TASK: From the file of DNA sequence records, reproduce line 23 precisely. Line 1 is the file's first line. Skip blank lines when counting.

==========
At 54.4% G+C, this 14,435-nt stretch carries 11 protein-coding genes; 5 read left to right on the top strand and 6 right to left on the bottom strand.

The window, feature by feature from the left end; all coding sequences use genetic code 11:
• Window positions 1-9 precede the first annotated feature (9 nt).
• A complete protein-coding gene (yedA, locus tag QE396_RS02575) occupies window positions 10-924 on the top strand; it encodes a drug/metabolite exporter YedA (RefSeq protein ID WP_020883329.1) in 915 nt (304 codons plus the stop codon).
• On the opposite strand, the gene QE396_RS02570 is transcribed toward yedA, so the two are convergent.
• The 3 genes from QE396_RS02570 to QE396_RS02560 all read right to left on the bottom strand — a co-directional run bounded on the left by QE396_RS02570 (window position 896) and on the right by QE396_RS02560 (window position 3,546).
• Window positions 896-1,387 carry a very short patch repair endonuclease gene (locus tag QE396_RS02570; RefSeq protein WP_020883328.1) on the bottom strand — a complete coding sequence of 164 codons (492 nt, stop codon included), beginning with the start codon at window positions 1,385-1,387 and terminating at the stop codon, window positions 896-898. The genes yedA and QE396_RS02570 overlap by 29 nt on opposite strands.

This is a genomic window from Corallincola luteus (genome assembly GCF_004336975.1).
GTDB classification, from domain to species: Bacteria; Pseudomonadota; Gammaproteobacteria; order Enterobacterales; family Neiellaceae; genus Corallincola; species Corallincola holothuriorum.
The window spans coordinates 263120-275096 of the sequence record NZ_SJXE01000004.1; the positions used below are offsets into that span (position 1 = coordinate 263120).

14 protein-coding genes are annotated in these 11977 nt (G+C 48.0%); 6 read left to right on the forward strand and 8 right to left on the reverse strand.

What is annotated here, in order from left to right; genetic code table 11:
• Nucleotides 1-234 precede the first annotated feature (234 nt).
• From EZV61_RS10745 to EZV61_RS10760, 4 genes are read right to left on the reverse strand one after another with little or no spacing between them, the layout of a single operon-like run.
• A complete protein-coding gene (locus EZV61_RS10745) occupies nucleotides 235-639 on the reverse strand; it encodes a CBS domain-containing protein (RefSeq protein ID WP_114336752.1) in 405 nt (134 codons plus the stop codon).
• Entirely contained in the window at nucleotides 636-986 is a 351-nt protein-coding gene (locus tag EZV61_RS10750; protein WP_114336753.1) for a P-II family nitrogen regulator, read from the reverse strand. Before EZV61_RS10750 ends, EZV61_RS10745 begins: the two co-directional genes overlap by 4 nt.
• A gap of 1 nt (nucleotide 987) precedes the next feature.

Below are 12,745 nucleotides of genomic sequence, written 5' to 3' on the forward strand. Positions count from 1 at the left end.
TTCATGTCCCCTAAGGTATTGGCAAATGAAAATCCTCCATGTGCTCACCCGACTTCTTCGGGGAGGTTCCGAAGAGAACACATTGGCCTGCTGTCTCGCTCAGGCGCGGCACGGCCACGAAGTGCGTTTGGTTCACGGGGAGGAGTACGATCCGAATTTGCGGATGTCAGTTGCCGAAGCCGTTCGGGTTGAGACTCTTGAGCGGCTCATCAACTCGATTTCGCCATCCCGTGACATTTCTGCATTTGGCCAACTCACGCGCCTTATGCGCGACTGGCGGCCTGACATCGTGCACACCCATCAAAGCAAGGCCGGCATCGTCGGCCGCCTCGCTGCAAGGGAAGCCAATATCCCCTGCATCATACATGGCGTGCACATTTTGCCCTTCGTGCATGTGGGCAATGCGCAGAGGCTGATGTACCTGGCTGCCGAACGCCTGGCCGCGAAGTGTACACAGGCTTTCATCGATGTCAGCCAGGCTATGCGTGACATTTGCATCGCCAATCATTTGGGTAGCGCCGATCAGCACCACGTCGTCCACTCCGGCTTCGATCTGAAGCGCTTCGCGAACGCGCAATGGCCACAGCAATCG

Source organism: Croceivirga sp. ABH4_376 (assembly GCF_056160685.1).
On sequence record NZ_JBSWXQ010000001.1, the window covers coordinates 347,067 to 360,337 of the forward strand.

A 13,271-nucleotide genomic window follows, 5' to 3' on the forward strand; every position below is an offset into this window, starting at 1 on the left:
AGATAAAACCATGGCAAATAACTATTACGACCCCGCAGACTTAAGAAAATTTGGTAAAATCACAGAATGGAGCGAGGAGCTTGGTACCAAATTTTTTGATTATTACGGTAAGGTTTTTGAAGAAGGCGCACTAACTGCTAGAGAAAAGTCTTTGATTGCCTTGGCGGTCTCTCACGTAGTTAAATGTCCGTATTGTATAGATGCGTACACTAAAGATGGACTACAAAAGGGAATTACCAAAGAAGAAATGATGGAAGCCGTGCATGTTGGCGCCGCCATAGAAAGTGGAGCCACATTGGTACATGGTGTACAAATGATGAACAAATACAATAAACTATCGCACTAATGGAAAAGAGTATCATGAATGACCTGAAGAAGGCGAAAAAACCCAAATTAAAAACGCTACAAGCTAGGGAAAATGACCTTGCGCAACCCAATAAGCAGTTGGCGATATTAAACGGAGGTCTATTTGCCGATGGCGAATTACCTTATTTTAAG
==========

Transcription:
AGATAAAACCATGGCAAATAACTATTACGACCCCGCAGACTTAAGAAAATTTGGTAAAATCACAGAATGGAGCGAGGAGCTTGGTACCAAATTTTTTGATTATTACGGTAAGGTTTTTGAAGAAGGCGCACTAACTGCTAGAGAAAAGTCTTTGATTGCCTTGGCGGTCTCTCACGTAGTTAAATGTCCGTATTGTATAGATGCGTACACTAAAGATGGACTACAAAAGGGAATTACCAAAGAAGAAATGATGGAAGCCGTGCATGTTGGCGCCGCCATAGAAAGTGGAGCCACATTGGTACATGGTGTACAAATGATGAACAAATACAATAAACTATCGCACTAATGGAAAAGAGTATCATGAATGACCTGAAGAAGGCGAAAAAACCCAAATTAAAAACGCTACAAGCTAGGGAAAATGACCTTGCGCAACCCAATAAGCAGTTGGCGATATTAAACGGAGGTCTATTTGCCGATGGCGAATTACCTTATTTTAAG